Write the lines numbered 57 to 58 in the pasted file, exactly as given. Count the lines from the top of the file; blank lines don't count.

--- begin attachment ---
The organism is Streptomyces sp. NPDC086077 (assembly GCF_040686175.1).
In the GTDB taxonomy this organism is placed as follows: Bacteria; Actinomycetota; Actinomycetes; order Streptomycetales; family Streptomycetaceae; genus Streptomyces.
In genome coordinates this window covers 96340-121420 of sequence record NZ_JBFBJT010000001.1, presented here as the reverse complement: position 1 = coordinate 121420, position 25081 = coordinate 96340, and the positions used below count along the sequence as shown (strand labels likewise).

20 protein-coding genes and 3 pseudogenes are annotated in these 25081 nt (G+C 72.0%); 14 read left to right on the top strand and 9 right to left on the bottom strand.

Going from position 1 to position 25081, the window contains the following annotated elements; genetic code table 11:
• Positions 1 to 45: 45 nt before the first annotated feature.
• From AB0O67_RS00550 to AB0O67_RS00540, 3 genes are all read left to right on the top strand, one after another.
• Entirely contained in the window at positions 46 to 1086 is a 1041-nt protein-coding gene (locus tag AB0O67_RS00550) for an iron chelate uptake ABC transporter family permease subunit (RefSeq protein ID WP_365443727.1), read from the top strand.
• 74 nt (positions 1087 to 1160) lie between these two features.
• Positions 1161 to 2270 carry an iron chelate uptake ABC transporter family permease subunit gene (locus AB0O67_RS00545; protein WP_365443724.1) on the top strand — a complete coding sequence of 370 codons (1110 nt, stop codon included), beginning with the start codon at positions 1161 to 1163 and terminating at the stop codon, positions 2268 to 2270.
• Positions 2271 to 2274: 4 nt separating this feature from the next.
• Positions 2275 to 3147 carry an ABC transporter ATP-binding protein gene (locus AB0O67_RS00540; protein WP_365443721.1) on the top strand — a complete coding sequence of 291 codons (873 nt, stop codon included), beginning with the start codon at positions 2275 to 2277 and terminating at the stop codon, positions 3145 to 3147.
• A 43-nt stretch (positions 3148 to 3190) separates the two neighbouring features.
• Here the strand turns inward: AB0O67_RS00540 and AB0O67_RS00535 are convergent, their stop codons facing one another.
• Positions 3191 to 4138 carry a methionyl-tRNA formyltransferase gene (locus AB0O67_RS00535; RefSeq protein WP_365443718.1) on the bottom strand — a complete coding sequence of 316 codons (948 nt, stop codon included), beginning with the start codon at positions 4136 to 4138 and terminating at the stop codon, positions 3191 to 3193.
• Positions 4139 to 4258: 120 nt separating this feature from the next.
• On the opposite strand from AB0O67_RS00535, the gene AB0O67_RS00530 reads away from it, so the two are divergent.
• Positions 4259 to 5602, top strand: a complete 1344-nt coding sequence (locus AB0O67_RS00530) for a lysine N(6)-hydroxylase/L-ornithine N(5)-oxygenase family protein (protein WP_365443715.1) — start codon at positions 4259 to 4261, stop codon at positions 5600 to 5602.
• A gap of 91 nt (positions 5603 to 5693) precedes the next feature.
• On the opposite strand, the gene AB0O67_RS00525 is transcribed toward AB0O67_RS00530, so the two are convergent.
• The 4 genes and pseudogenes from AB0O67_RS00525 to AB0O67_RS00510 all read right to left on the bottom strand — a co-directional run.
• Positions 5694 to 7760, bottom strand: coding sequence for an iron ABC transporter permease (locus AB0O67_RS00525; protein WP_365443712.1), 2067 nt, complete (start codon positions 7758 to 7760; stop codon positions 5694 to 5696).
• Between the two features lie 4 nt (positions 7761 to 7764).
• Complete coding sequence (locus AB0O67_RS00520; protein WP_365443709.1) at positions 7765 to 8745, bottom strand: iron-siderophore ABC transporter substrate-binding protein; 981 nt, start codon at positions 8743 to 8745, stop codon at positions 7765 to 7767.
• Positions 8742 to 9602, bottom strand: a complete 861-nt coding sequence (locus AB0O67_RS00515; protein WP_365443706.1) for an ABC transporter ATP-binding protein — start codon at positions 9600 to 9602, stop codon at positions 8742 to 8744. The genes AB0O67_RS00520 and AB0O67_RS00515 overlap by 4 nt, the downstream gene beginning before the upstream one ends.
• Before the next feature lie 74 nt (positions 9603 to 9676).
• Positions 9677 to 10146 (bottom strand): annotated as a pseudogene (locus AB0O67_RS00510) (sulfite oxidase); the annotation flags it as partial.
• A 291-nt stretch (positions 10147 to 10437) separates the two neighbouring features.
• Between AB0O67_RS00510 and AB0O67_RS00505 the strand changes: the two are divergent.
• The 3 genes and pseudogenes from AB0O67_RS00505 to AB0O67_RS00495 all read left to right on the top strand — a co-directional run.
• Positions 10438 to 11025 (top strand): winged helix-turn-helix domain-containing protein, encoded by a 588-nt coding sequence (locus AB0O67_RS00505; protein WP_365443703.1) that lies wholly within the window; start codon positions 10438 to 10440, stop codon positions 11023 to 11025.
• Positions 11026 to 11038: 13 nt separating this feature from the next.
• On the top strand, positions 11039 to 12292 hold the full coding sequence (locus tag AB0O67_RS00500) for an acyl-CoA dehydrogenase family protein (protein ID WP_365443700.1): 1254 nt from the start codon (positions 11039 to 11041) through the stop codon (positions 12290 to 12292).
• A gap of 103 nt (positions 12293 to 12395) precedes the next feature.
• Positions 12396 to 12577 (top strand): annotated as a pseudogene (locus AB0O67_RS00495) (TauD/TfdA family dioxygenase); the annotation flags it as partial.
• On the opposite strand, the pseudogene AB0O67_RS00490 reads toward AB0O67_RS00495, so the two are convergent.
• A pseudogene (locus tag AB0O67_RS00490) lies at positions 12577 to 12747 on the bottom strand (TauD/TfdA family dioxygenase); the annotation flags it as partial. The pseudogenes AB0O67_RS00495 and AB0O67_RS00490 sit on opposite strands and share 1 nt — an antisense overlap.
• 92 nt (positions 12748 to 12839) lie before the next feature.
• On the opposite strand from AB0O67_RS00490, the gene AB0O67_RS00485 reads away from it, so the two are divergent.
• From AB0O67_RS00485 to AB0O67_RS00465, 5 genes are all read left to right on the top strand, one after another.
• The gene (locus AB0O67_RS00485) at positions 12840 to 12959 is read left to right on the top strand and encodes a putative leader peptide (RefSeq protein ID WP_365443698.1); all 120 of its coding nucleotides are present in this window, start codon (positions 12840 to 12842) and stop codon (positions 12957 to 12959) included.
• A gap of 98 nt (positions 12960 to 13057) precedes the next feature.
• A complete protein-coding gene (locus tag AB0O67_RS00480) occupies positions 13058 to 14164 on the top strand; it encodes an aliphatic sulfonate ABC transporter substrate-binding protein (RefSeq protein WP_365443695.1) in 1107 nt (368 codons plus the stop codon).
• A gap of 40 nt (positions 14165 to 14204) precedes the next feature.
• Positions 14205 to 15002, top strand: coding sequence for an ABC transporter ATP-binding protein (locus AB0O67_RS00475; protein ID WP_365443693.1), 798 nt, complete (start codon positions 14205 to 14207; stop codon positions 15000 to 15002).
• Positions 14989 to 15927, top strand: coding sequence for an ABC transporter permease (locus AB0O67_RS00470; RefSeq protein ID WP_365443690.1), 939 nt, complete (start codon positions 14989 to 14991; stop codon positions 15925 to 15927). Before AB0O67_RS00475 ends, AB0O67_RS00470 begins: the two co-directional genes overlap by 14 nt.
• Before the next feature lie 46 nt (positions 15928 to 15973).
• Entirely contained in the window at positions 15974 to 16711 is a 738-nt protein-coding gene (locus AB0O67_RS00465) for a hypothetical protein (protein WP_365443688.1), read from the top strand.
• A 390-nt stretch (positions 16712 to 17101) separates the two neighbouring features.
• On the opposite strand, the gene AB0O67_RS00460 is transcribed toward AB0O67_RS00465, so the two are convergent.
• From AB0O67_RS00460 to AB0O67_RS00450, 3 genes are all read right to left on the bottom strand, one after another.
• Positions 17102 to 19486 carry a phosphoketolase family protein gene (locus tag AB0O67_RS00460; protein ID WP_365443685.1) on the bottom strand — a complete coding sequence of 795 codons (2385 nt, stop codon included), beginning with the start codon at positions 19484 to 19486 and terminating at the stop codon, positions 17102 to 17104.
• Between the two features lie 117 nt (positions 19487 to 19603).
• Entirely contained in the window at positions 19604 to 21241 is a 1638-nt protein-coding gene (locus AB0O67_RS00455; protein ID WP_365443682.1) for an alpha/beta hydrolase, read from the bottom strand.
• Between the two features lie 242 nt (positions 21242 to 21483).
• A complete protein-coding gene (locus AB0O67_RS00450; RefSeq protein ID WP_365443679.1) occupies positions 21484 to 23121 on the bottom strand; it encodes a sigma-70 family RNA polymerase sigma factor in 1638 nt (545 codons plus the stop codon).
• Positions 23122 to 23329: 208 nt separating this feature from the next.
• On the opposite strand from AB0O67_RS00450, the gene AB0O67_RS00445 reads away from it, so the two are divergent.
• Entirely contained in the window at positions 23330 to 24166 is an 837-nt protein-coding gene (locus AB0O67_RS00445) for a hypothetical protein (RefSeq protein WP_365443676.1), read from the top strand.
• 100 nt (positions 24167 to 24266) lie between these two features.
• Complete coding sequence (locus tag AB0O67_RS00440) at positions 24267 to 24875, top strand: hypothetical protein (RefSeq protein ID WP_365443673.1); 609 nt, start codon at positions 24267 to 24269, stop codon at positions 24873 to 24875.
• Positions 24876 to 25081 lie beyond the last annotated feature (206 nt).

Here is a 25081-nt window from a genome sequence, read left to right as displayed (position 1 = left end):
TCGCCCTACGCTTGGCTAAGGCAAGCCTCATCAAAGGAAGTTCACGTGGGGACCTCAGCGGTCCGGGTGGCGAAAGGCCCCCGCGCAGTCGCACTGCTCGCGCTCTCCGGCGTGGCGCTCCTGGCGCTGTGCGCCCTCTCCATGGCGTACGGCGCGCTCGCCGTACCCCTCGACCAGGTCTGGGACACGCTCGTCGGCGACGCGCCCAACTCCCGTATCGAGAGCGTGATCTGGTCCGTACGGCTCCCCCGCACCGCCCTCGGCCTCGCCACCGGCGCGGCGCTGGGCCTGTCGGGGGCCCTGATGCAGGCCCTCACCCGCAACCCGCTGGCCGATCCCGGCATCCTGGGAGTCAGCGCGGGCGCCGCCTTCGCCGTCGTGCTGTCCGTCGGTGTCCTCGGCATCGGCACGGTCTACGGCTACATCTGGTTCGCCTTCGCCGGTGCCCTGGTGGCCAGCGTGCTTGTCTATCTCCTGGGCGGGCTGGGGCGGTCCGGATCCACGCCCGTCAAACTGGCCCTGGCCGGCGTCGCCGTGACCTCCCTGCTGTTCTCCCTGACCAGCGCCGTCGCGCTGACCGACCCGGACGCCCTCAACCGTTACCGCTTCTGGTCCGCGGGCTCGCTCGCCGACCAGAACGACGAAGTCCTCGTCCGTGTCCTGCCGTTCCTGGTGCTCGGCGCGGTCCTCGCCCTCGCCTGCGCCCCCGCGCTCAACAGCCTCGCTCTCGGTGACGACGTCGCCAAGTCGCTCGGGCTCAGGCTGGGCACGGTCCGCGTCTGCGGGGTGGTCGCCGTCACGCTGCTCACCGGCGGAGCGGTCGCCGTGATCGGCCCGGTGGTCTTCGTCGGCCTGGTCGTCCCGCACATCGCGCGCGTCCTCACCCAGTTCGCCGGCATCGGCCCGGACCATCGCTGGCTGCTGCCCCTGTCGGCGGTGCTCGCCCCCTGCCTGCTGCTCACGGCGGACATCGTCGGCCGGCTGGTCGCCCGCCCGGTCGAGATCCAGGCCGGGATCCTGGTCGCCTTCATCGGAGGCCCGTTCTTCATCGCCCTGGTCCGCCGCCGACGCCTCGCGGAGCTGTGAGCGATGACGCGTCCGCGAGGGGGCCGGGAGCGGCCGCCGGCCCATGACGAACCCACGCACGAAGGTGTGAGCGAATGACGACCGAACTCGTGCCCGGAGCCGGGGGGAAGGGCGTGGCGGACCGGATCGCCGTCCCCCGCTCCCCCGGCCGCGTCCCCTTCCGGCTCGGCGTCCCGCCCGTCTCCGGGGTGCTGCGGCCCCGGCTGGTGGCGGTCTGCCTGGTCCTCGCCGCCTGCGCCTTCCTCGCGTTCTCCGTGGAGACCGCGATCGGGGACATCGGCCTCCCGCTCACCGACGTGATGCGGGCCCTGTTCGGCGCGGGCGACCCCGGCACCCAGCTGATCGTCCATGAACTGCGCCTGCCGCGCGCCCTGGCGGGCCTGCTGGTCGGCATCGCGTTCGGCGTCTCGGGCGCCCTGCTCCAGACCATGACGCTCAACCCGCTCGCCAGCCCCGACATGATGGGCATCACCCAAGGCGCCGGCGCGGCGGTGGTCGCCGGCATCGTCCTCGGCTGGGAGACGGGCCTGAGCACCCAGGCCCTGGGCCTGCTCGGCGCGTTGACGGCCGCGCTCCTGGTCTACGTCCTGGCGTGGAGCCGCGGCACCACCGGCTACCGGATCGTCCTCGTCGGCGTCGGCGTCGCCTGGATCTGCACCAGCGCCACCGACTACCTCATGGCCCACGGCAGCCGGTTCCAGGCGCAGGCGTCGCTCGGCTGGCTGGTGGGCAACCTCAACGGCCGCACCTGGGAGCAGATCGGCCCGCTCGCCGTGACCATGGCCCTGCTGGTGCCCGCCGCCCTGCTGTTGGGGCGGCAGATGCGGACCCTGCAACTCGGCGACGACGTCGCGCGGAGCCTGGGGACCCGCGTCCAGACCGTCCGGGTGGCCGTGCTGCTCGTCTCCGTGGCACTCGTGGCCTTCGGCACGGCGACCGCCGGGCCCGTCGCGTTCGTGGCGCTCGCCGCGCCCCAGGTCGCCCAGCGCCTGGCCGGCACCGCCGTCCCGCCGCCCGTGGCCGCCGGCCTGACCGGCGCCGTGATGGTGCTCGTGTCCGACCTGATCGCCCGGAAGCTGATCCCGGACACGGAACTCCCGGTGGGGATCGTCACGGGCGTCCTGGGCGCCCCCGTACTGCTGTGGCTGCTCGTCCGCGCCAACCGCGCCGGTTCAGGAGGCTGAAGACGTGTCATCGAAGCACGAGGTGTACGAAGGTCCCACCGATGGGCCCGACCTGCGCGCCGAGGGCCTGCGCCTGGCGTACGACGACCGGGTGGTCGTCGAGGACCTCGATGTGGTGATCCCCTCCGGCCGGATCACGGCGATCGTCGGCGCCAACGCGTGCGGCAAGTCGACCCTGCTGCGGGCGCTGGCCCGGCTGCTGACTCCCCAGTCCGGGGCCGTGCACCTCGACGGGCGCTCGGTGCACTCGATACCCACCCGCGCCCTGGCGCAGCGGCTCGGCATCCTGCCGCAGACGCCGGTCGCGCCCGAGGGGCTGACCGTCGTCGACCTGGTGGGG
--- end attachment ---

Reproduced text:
• Positions 23122 to 23329: 208 nt separating this feature from the next.
• On the opposite strand from AB0O67_RS00450, the gene AB0O67_RS00445 reads away from it, so the two are divergent.